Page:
Thousands rally as Armenia protest leader warns of 'political tsunami'

President Armen Sarkissian

Thousands rally as Armenia protest leader warns of 'political tsunami'

The Armenian parliament has voted against naming protest leader Nikol Pashinian as the country's new prime minister.

Serzh Sargsyan, who ruled the country for ten years before moving into the prime minister's seat, surprised many when he stepped down Monday amid massive anti-government protests.

Armenian opposition leader Nikol Pashinyan attends a rally after his bid to be interim prime minister was blocked by the parliament in Yerevan, Armenia May 1, 2018.

Baghdasarian's announcement and the vote was assailed by angry shouts and waving fists from thousands of people who stood in central Yerevan's Republic Square throughout the day watching the parliamentary proceedings on a large screen television.

Pashinyan has pledged to keep Armenia close to Moscow, saying the changes he wants to make would instead focus on rooting out graft.

Party officials said over the weekend that Republican lawmakers would vote as a bloc, leaving uncertain prospects for Pashinian. The Republican Party has not nominated its candidate.

However, as a debate unfolded in parliament to discuss Pashinyan's candidacy for the vacant prime minister's post, it became clear the ruling elite was not willing to surrender power.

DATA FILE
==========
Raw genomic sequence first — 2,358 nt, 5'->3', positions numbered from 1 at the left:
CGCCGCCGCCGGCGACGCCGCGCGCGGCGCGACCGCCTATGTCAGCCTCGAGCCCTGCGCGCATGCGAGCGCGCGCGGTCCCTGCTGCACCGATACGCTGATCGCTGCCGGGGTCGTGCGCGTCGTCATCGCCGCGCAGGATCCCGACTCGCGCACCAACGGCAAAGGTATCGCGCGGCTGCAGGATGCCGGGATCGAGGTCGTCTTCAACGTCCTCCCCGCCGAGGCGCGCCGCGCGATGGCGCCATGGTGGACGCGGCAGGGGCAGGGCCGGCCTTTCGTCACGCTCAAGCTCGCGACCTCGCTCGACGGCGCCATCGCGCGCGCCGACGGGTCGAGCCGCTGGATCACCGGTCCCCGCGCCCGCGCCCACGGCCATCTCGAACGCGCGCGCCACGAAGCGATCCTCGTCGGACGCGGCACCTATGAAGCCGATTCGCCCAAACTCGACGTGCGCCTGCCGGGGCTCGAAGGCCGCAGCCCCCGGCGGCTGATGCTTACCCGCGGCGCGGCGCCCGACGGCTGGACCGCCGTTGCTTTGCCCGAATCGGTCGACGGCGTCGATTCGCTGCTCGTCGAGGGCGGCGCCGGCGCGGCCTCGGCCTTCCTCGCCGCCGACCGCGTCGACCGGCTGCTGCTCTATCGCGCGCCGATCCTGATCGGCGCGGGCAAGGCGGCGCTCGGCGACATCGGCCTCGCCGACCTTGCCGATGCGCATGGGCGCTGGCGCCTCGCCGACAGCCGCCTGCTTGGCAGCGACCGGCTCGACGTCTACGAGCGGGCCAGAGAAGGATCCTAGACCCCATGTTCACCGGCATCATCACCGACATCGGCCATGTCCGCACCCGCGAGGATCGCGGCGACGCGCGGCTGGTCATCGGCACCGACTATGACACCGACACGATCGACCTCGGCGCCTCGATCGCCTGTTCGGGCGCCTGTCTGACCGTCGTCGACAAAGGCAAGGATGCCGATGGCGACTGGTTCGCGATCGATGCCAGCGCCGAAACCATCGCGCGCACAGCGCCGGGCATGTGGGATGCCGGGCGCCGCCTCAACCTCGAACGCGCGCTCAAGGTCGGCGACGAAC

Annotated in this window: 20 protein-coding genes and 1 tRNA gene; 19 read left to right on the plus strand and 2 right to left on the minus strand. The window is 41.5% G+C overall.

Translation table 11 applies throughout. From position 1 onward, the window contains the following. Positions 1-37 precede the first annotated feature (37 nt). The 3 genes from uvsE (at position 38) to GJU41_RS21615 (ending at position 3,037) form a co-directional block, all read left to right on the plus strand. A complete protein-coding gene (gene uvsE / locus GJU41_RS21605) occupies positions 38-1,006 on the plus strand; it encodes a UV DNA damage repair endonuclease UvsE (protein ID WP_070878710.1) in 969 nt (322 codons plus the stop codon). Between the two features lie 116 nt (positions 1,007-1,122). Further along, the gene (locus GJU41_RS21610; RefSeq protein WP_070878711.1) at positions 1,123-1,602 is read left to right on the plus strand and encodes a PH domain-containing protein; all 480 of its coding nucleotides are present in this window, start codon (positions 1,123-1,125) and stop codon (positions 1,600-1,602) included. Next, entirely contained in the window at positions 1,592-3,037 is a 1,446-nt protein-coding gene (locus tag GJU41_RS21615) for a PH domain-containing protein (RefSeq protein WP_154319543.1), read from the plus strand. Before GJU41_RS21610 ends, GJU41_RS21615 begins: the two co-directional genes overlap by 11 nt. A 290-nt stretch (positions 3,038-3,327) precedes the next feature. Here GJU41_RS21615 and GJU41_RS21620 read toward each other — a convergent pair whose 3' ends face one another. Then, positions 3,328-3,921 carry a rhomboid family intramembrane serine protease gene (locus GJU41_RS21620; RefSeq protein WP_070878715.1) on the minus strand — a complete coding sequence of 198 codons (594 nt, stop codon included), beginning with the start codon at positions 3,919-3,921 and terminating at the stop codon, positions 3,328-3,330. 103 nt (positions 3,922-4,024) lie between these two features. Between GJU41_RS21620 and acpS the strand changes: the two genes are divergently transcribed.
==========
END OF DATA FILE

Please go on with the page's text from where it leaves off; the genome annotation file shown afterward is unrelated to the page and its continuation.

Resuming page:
The bombshell follows two weeks of protests following the resignation of prime minister Serzh Sargsyan. "Or else the protests will continue, and nobody can predict their consequences", Erik Arutyunian, 47, said. The opposition saw the move as aimed at keeping Sargsyan in power indefinitely.

The opposition Yelk faction announced that their candidate for PM is Nikol Pashinyan. Some said Pashinian doesn't have a political platform to offer the country.

"Looking into your eyes, I can say that yes, I am ready - with a great sense of responsibility - to assume the prime ministerial duties", Pashinyan announced in an address before the overjoyed protesters.

Vadz Ghazaryan, an IT professional who immigrated to Canada from Armenia in 2014, said the protests have transformed the political landscape in his homeland, giving people hope that the corrupt political system led by the Republican Party can finally be reformed.

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